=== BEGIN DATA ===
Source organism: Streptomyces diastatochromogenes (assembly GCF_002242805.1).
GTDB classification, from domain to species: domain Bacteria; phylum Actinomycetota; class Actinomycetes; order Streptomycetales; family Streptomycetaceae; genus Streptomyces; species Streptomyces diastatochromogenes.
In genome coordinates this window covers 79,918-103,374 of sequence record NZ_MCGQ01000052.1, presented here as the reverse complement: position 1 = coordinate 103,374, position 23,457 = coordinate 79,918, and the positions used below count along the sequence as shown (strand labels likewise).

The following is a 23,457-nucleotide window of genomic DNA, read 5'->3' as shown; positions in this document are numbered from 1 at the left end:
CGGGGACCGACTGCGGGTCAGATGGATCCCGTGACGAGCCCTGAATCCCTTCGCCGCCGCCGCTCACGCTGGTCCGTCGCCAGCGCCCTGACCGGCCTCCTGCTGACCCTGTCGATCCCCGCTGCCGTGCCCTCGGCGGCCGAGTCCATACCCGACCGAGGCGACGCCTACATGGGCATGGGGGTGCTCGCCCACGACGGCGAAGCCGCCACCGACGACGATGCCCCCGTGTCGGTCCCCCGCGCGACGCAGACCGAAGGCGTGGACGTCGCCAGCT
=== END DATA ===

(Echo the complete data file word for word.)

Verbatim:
Source organism: Streptomyces diastatochromogenes (assembly GCF_002242805.1).
GTDB classification, from domain to species: domain Bacteria; phylum Actinomycetota; class Actinomycetes; order Streptomycetales; family Streptomycetaceae; genus Streptomyces; species Streptomyces diastatochromogenes.
In genome coordinates this window covers 79,918-103,374 of sequence record NZ_MCGQ01000052.1, presented here as the reverse complement: position 1 = coordinate 103,374, position 23,457 = coordinate 79,918, and the positions used below count along the sequence as shown (strand labels likewise).

The following is a 23,457-nucleotide window of genomic DNA, read 5'->3' as shown; positions in this document are numbered from 1 at the left end:
CGGGGACCGACTGCGGGTCAGATGGATCCCGTGACGAGCCCTGAATCCCTTCGCCGCCGCCGCTCACGCTGGTCCGTCGCCAGCGCCCTGACCGGCCTCCTGCTGACCCTGTCGATCCCCGCTGCCGTGCCCTCGGCGGCCGAGTCCATACCCGACCGAGGCGACGCCTACATGGGCATGGGGGTGCTCGCCCACGACGGCGAAGCCGCCACCGACGACGATGCCCCCGTGTCGGTCCCCCGCGCGACGCAGACCGAAGGCGTGGACGTCGCCAGCT